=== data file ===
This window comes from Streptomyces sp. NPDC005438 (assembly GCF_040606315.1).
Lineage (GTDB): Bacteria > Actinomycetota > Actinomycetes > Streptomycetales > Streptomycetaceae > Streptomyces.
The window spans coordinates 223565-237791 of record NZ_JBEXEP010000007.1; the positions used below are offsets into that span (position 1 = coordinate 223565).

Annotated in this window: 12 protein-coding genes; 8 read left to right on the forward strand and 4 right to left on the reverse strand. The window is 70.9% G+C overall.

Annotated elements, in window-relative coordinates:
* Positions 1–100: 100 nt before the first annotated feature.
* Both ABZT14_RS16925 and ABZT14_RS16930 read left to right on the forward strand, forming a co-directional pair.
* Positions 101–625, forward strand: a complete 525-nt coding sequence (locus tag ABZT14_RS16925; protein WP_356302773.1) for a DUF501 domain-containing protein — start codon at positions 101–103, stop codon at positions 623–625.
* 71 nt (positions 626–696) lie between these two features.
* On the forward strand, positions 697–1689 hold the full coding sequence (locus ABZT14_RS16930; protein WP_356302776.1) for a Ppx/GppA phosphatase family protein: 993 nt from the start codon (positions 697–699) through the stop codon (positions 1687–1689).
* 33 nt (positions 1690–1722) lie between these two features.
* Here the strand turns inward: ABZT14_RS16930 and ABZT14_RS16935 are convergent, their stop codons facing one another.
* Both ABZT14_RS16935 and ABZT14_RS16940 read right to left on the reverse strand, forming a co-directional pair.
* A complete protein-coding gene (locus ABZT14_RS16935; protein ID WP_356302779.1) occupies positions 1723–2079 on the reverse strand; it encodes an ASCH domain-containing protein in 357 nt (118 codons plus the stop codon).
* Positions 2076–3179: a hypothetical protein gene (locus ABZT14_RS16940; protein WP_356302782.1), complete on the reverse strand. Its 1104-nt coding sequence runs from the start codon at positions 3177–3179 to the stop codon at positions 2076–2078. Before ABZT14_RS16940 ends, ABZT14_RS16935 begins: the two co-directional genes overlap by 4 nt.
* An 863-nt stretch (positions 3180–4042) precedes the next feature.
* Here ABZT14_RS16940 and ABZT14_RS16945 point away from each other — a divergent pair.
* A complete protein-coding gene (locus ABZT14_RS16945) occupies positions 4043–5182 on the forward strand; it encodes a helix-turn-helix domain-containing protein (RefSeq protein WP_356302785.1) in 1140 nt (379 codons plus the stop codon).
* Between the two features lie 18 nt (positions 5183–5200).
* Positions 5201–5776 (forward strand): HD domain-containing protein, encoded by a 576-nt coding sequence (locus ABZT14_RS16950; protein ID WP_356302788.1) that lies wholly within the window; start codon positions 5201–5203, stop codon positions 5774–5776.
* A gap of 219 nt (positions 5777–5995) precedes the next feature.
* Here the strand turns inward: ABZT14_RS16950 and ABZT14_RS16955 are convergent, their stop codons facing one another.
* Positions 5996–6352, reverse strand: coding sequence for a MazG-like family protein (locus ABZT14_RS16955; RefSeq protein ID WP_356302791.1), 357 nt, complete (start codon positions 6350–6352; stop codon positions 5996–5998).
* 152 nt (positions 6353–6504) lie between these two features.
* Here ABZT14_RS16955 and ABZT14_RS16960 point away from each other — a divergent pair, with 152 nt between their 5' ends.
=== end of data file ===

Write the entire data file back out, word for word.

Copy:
This window comes from Streptomyces sp. NPDC005438 (assembly GCF_040606315.1).
Lineage (GTDB): Bacteria > Actinomycetota > Actinomycetes > Streptomycetales > Streptomycetaceae > Streptomyces.
The window spans coordinates 223565-237791 of record NZ_JBEXEP010000007.1; the positions used below are offsets into that span (position 1 = coordinate 223565).

Annotated in this window: 12 protein-coding genes; 8 read left to right on the forward strand and 4 right to left on the reverse strand. The window is 70.9% G+C overall.

Annotated elements, in window-relative coordinates:
* Positions 1–100: 100 nt before the first annotated feature.
* Both ABZT14_RS16925 and ABZT14_RS16930 read left to right on the forward strand, forming a co-directional pair.
* Positions 101–625, forward strand: a complete 525-nt coding sequence (locus tag ABZT14_RS16925; protein WP_356302773.1) for a DUF501 domain-containing protein — start codon at positions 101–103, stop codon at positions 623–625.
* 71 nt (positions 626–696) lie between these two features.
* On the forward strand, positions 697–1689 hold the full coding sequence (locus ABZT14_RS16930; protein WP_356302776.1) for a Ppx/GppA phosphatase family protein: 993 nt from the start codon (positions 697–699) through the stop codon (positions 1687–1689).
* 33 nt (positions 1690–1722) lie between these two features.
* Here the strand turns inward: ABZT14_RS16930 and ABZT14_RS16935 are convergent, their stop codons facing one another.
* Both ABZT14_RS16935 and ABZT14_RS16940 read right to left on the reverse strand, forming a co-directional pair.
* A complete protein-coding gene (locus ABZT14_RS16935; protein ID WP_356302779.1) occupies positions 1723–2079 on the reverse strand; it encodes an ASCH domain-containing protein in 357 nt (118 codons plus the stop codon).
* Positions 2076–3179: a hypothetical protein gene (locus ABZT14_RS16940; protein WP_356302782.1), complete on the reverse strand. Its 1104-nt coding sequence runs from the start codon at positions 3177–3179 to the stop codon at positions 2076–2078. Before ABZT14_RS16940 ends, ABZT14_RS16935 begins: the two co-directional genes overlap by 4 nt.
* An 863-nt stretch (positions 3180–4042) precedes the next feature.
* Here ABZT14_RS16940 and ABZT14_RS16945 point away from each other — a divergent pair.
* A complete protein-coding gene (locus ABZT14_RS16945) occupies positions 4043–5182 on the forward strand; it encodes a helix-turn-helix domain-containing protein (RefSeq protein WP_356302785.1) in 1140 nt (379 codons plus the stop codon).
* Between the two features lie 18 nt (positions 5183–5200).
* Positions 5201–5776 (forward strand): HD domain-containing protein, encoded by a 576-nt coding sequence (locus ABZT14_RS16950; protein ID WP_356302788.1) that lies wholly within the window; start codon positions 5201–5203, stop codon positions 5774–5776.
* A gap of 219 nt (positions 5777–5995) precedes the next feature.
* Here the strand turns inward: ABZT14_RS16950 and ABZT14_RS16955 are convergent, their stop codons facing one another.
* Positions 5996–6352, reverse strand: coding sequence for a MazG-like family protein (locus ABZT14_RS16955; RefSeq protein ID WP_356302791.1), 357 nt, complete (start codon positions 6350–6352; stop codon positions 5996–5998).
* 152 nt (positions 6353–6504) lie between these two features.
* Here ABZT14_RS16955 and ABZT14_RS16960 point away from each other — a divergent pair, with 152 nt between their 5' ends.